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    One weekday afternoon around 1990, when hourly 2x442 express services still operated nonstop from Southampton Parkway to Waterloo, I was waiting for one when it turned up some 10 minutes late as a rather full single 4-VEP. This then did the 75 miles to Waterloo in just about 60 minutes, a considerable tour-de-force unlikely to have been beaten. Of course, mechanically the VEPs were the same as the CIGs, and on B4 bogies etc were quite good for 100mph, which must surely have been achieved here. The full speed transition of Worting Junction, approaching Basingstoke, was "interesting".
     
  16. Peter Mugridge

    Peter Mugridge Established Member

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    Not on a VEP, but a REP-TC combination, I once had a 59 minute run from Southampton Central to Waterloo...
     
  17. Terry Tait

    Terry Tait Member

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    I've often wondered how fast a single REP would go without speed limits.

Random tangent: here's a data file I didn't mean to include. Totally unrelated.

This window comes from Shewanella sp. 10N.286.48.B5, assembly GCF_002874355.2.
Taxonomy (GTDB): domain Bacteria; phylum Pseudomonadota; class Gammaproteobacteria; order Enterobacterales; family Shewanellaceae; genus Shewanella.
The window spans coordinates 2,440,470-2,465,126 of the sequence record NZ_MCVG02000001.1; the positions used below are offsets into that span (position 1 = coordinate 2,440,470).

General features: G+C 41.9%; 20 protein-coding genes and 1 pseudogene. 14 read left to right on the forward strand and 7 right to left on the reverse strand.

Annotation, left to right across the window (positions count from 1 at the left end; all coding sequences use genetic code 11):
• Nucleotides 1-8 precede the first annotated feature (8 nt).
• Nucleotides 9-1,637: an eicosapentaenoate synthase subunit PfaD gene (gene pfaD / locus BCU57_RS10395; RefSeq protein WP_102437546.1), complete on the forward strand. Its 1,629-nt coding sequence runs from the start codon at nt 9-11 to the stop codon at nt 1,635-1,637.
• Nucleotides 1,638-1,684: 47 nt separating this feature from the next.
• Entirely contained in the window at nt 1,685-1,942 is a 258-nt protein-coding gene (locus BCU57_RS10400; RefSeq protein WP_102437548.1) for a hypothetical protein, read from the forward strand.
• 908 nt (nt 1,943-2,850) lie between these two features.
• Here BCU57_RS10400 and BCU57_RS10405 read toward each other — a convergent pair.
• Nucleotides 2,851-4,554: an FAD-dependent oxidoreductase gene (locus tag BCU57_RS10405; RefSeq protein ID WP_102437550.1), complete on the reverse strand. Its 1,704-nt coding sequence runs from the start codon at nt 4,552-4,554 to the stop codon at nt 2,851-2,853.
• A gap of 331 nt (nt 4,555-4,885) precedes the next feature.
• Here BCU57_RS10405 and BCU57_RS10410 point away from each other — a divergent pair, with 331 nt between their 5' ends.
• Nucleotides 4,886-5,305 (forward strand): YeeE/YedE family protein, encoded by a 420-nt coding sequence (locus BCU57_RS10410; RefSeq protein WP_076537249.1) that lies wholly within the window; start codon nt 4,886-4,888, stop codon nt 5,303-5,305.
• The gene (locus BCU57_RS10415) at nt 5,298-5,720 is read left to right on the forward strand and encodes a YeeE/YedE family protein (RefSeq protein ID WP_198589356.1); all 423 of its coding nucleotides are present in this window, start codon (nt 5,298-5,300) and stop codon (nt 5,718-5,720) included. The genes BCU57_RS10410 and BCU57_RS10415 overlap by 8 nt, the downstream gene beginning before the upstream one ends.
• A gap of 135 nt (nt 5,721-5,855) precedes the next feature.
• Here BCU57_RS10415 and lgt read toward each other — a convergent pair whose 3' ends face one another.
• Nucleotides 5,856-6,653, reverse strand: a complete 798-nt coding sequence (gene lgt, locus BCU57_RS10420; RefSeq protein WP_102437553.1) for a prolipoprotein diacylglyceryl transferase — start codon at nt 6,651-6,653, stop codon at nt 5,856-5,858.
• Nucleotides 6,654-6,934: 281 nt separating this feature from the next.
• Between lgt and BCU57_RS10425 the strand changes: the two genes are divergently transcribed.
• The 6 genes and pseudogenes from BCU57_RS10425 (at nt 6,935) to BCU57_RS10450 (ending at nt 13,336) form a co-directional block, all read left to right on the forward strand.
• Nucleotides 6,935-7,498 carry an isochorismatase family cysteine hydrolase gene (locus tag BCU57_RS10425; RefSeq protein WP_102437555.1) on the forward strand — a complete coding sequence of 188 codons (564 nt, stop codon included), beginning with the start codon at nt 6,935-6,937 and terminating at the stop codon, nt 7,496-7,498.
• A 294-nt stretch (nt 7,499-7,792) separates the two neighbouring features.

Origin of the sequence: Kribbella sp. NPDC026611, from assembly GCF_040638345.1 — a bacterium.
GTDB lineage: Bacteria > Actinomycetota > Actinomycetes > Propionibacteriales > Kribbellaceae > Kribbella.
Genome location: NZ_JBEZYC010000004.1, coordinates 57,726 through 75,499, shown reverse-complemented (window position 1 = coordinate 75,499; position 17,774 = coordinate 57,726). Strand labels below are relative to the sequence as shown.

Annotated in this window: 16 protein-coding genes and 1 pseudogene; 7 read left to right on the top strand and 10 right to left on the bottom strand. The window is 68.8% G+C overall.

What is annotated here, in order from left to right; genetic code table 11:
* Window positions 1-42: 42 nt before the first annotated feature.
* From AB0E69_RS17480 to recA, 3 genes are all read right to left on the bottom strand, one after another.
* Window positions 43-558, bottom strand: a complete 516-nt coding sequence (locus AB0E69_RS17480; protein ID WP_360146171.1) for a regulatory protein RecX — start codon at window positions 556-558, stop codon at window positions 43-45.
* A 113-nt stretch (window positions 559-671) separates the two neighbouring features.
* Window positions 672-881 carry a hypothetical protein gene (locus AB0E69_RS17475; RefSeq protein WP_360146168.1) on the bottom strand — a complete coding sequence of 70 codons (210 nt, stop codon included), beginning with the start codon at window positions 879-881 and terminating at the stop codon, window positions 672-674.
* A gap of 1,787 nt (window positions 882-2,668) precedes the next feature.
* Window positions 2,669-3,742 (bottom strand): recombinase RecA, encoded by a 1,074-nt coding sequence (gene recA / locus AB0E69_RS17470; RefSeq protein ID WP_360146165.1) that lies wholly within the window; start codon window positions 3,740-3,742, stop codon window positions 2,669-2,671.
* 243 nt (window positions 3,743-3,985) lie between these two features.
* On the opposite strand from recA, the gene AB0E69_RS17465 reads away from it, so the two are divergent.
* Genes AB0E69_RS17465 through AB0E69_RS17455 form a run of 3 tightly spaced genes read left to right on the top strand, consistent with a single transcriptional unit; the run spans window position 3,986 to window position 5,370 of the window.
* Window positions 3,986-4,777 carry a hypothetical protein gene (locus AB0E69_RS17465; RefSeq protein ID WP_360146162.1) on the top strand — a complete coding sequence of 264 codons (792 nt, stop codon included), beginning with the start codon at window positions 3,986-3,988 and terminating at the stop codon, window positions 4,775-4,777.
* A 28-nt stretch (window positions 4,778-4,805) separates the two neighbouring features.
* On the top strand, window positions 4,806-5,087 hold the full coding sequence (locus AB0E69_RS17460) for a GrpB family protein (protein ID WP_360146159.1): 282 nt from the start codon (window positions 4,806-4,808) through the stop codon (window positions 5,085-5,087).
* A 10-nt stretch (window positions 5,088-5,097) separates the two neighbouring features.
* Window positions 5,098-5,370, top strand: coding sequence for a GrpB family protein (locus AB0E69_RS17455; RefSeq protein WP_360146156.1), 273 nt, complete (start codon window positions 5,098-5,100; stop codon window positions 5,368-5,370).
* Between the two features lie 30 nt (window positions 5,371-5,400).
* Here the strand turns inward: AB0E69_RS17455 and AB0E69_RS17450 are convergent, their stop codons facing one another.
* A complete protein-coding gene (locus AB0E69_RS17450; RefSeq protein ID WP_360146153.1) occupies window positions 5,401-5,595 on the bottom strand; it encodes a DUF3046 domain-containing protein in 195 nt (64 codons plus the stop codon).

18. Colin1501

    Colin1501 Member

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    Running solo, they were classed as electric locomotives, and restricted to 60 mph.
     
  19. Snow1964

    Snow1964 Member

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    I grew up in New Milton, and once had a single REP on a semi-fast instead on my journey to college in Brockenhurst, running about 10 mins late
    Had been some sort of problem and the 4TCs hadn't arrived.

    They could shift, pretty sure it was doing approaching 100mph after Sway, before a hefty brake application before Lymington junction (which then had speed limit of about 60mph). Fastest I ever did that journey. Would have been 1982 or 1983